(See "Ticket-Day." ) When a sale of ""a "registered" or "inscribed" security is made upon the London Stock Exchange, the member who has made the purchase prepares a document, which upon "ticket-day" he delivers to the seller. This "ticket," as it is called, is passed on by the latter to the one from whom he made the purchase, and so on until it reaches the member who has the security for sale. So, finally, the ultimate seller and buyer, for all intents and purposes, come into direct contact and all intermediaries are eliminated.

The "ticket" states the amount and denomination of the security to be transferred; the name, address and description of the transferee in full; the price, the date and the name of the member to whom the "ticket" is issued.. Each intermediate seller, in succession, to whom such "ticket" shall be passed, shall endorse thereon the name of his seller.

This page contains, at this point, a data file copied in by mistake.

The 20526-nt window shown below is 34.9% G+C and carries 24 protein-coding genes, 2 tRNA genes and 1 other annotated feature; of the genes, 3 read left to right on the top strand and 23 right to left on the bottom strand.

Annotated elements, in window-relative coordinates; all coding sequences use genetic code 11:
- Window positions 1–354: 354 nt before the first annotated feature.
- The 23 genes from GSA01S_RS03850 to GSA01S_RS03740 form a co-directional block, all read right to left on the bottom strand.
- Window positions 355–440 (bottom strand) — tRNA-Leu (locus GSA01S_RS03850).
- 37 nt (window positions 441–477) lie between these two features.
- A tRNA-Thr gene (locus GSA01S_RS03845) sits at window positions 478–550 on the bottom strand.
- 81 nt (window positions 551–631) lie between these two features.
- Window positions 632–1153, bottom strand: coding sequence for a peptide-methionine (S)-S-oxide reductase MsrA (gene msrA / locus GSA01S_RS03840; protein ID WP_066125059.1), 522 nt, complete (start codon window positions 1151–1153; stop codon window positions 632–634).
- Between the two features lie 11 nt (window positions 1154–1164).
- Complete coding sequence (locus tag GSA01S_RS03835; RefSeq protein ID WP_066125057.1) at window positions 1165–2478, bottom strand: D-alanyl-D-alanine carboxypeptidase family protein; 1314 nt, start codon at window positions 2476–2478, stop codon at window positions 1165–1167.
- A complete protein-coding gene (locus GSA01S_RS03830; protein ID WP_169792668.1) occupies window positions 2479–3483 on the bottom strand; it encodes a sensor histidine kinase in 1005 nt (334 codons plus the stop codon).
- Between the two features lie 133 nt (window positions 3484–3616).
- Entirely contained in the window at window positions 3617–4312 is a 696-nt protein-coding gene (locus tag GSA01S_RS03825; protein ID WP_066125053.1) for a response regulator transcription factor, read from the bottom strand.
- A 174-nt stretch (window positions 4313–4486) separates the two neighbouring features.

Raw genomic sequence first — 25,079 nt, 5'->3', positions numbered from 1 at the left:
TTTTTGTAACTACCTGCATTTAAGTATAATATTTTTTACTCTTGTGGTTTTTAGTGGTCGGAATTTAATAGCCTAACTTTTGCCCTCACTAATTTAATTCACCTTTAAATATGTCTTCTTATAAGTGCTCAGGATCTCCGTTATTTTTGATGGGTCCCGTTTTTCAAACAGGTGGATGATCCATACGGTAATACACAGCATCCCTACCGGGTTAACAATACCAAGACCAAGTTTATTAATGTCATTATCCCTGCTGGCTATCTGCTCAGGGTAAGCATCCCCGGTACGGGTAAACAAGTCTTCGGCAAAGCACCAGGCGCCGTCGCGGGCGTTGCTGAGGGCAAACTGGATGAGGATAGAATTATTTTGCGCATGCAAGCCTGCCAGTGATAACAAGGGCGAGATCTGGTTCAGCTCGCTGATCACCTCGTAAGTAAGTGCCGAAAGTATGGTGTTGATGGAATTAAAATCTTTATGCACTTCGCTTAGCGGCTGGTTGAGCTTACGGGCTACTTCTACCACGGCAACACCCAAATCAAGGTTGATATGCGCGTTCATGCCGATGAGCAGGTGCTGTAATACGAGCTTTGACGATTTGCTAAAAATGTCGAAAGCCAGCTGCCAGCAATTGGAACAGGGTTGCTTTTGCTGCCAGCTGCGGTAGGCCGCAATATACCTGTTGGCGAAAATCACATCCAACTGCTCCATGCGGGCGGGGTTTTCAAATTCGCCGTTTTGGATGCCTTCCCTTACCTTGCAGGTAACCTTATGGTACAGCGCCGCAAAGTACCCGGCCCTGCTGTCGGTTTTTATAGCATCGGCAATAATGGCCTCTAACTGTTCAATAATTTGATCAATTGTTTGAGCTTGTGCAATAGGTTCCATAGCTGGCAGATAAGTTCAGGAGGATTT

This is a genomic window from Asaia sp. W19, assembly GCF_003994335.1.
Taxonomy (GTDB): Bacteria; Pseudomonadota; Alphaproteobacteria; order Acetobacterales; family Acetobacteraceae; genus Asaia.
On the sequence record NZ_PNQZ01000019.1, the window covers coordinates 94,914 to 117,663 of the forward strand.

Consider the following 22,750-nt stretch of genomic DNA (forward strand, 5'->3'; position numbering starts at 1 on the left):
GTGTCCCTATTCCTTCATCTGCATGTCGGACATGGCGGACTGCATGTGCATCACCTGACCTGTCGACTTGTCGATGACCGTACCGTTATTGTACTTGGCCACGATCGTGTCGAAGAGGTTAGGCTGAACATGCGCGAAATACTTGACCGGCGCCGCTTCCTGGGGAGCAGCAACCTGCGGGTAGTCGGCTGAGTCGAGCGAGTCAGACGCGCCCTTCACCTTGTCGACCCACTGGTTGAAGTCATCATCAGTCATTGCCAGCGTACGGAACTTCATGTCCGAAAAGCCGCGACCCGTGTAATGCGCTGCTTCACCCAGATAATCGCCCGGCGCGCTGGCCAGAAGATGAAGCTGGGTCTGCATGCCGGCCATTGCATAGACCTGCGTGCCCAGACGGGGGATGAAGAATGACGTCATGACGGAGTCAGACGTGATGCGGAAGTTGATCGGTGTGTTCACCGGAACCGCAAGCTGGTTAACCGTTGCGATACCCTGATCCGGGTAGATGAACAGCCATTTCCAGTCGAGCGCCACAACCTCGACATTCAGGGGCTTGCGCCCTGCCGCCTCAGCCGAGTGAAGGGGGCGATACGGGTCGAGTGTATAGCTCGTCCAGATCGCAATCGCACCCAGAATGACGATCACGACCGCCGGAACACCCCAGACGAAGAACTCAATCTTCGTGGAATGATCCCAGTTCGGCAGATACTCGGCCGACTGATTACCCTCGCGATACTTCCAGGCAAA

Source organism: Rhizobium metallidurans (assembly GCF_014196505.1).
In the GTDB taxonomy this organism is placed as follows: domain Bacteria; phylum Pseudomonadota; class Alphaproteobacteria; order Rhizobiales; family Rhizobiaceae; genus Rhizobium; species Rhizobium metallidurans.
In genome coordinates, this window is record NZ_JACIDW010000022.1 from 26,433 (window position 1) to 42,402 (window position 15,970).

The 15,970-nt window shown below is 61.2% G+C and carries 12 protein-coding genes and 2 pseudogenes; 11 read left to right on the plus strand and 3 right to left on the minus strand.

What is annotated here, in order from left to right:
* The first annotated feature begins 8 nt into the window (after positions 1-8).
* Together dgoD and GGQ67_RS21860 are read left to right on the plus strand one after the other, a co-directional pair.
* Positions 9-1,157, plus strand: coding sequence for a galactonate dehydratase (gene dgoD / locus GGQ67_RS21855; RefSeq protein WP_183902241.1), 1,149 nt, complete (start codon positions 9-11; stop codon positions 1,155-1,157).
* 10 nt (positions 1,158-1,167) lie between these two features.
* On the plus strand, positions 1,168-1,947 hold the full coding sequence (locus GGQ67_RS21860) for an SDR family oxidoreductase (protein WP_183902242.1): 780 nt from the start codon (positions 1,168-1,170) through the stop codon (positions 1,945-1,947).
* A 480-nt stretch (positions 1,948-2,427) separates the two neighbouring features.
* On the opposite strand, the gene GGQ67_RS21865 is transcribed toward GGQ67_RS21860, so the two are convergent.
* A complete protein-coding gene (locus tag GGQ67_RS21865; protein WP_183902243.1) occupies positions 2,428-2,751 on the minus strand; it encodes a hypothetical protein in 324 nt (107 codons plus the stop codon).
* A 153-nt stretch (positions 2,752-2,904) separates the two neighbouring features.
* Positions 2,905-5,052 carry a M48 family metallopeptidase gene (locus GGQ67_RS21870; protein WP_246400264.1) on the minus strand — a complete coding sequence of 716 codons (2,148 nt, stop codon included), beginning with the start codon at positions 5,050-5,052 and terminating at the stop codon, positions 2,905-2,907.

There are many instances where the original amount sold becomes split up among two or more final purchasers, necessitating a dividing or "splitting" of the "ticket." Whoever does this, retains the original ticket, and passes on the requisite number of new tickets, carrying the name of the issuer of the former. He also bears any increased cost of transfer stamps or registration fees incurred on account thereof.

"Tickets" must be delivered before a certain fixed time, according to the nature of the security, on "ticket-day" - in the case of securities dealt in in the mining markets, "tickets" shall be passed upon the preceding day - otherwise, the buyer may be "sold out," which corresponds to the American custom of selling "under the rule." (See that subject.)

"Bearer securities" require no "tickets."

In case of English consols the "ticket" must be made out on forms supplied by the Bank of England.